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Thinkpiece : Have we become more Impatient?

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Thinkpiece : Have we become more Impatient?

 

Thinkpiece : Have we become more Impatient?

Have we lost the art of patience? When Internet speeds were restricted by the limitations of dial-up, the fact that the webpage loaded at all was incredible in itself, but now we get frustrated if we can’t stream flawless video in Ultra HD, or if a heavily image imbued website takes over 0.79 seconds to load. Expectations change inline with progress – and quite rightly so – but what happens in those areas of life where speed of progress is not so ‘evident’ – such as in your job, business, relationships? Have we become less tolerant? By ‘we’ I’m speaking of those of us in the ironically termed 1st World countries, where, with our basic needs met, we have the time to worry about other frivolities we find ourselves encompassed in. Do we still have the same patience to work at things, take the time to do things right that we used to?

 

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To give an example, let’s look at the construction sector or land development. Though we have much better tools, technology, and knowledge of materials than ever before, compare anything built now to the beauty and magnitude of historical London, Paris or Italy (to name but a few) and they fall far short. Minimal has become our excuse for the lazy build. Trends of exposed brick and concrete are a Godsend to construction. Companies need properties built cheap, and hope to get an instant return – or at least a return on investment as soon as possible. I suppose it’s the companies that want an instant return yes, but remember companies are just a reflection of the entities that own them, so it’s actually the people that want an instant return. What happened to “build it because it needs to be built” or “because it lifts the pride of the Nation”. No danger nowadays, the best we’ll get is a statue outside a football stadium.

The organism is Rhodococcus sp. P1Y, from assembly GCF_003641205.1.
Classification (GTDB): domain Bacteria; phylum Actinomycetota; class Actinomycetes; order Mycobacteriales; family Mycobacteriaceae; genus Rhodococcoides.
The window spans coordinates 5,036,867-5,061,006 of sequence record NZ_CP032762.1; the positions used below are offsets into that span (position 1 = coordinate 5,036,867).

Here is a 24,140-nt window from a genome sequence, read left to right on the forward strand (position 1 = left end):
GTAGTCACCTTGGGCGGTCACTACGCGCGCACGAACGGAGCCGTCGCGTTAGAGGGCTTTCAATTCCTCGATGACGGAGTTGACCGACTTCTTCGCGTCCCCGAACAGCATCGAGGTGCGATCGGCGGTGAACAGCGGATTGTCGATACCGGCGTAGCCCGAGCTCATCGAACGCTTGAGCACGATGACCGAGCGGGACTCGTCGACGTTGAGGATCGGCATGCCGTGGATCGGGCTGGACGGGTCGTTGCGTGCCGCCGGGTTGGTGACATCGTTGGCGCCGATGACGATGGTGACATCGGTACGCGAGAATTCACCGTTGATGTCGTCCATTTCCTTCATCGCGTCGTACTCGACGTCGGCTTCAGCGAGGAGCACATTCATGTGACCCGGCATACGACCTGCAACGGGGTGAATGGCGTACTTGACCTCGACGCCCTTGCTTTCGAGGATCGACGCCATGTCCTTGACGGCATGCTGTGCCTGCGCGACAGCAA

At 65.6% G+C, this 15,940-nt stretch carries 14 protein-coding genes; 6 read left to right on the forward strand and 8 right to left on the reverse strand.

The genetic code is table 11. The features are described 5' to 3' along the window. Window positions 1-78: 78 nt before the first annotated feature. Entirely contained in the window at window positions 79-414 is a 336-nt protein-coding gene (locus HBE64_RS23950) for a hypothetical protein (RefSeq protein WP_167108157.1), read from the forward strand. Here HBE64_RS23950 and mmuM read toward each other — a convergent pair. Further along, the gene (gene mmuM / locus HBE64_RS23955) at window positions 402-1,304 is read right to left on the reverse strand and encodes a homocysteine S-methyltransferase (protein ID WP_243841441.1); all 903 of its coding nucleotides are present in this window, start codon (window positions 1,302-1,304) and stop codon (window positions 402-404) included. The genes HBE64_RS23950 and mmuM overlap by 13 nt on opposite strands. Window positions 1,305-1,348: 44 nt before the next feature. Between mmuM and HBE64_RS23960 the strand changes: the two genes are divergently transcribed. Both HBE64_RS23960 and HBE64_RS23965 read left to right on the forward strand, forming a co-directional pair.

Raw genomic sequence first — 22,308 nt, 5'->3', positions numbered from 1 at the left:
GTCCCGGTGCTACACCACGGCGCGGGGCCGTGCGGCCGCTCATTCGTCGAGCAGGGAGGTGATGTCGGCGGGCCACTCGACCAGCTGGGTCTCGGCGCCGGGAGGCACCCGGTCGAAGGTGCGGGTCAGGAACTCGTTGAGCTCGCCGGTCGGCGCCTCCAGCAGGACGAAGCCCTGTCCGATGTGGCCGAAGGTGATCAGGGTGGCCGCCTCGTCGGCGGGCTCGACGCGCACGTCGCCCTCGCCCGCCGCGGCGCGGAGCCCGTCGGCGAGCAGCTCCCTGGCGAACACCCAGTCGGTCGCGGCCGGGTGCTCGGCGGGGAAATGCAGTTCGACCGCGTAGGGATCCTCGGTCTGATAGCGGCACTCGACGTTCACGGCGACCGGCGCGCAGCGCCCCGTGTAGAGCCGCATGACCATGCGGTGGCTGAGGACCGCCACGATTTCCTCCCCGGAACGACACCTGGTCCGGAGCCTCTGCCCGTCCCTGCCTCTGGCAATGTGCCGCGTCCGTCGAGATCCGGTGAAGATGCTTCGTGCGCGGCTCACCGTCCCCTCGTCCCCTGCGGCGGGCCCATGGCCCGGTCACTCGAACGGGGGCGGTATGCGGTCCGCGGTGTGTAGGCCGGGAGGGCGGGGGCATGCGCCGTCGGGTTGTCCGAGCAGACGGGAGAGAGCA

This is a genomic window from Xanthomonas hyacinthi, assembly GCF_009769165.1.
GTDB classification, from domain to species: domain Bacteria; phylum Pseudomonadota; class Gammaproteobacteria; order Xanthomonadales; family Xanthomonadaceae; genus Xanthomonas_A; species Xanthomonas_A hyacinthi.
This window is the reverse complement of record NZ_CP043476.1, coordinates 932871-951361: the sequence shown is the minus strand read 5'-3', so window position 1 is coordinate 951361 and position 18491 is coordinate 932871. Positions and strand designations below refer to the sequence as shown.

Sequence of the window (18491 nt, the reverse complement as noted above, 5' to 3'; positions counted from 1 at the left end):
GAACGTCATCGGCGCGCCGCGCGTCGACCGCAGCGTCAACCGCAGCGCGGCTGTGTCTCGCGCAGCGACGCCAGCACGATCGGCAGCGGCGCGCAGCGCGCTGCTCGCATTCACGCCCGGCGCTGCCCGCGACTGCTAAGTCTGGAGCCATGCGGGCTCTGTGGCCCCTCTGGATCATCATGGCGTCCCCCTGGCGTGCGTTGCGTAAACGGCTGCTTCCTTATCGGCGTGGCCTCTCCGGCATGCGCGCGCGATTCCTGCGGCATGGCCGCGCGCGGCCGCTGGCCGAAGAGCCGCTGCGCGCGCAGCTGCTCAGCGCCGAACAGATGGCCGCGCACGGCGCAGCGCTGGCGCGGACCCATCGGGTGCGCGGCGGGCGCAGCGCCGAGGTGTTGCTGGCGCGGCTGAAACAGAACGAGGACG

Take for example, the 7 Wonders of the World; three were built predating Christ (BC) and while the most recently built is Christ the Redeemer (Brazil, 1931), next most recent wonder was built in AD1648, Taj Mahal in India.

 

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Surely with all the advancements in technology we should have been able to create something of significant permanence by now? (And no, the Millennium Dome doesn’t count). Some might argue the Internet is a wonder of the world, and that the 7 Wonders of the Modern Age can be found in the digital space, namely:

Facebook
Twitter
Instagram
eBay
PayPal
Snapchat
Spotify

 

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Could this really be our legacy? If there was some sort of digital holocaust, future generations could be forgiven for thinking that humankind had in fact regressed over the last century. What evidence would they have to suggest otherwise? The Millennium Wheel in London? Or perhaps they would find the ArcelorMittal… ‘thing’ near the Olympic London Stadium and think us a confused people. (I give examples from the UK, but the rest of the 1st World is equally culpable.) No, what they would find are remnants of the latter-stages of our print industry, namely multiple copies of the Harry Potter, (heavily read) copies 50 Shades of Grey, weekly glossies piled en masse, and shopping centres at periodic intervals, soulless and repetitive – lots of them. God forbid.

 

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Now back to this notion of the ‘Impatient Intolerant’, this is not meant to be an accusatory term, judgmental or condescending: it’s purely an observation. Is it a bad thing? I wouldn’t say no, not explicitly; just as a gun can be used to harm or to protect depending on whose hands you place it in, so is this pervading mindset.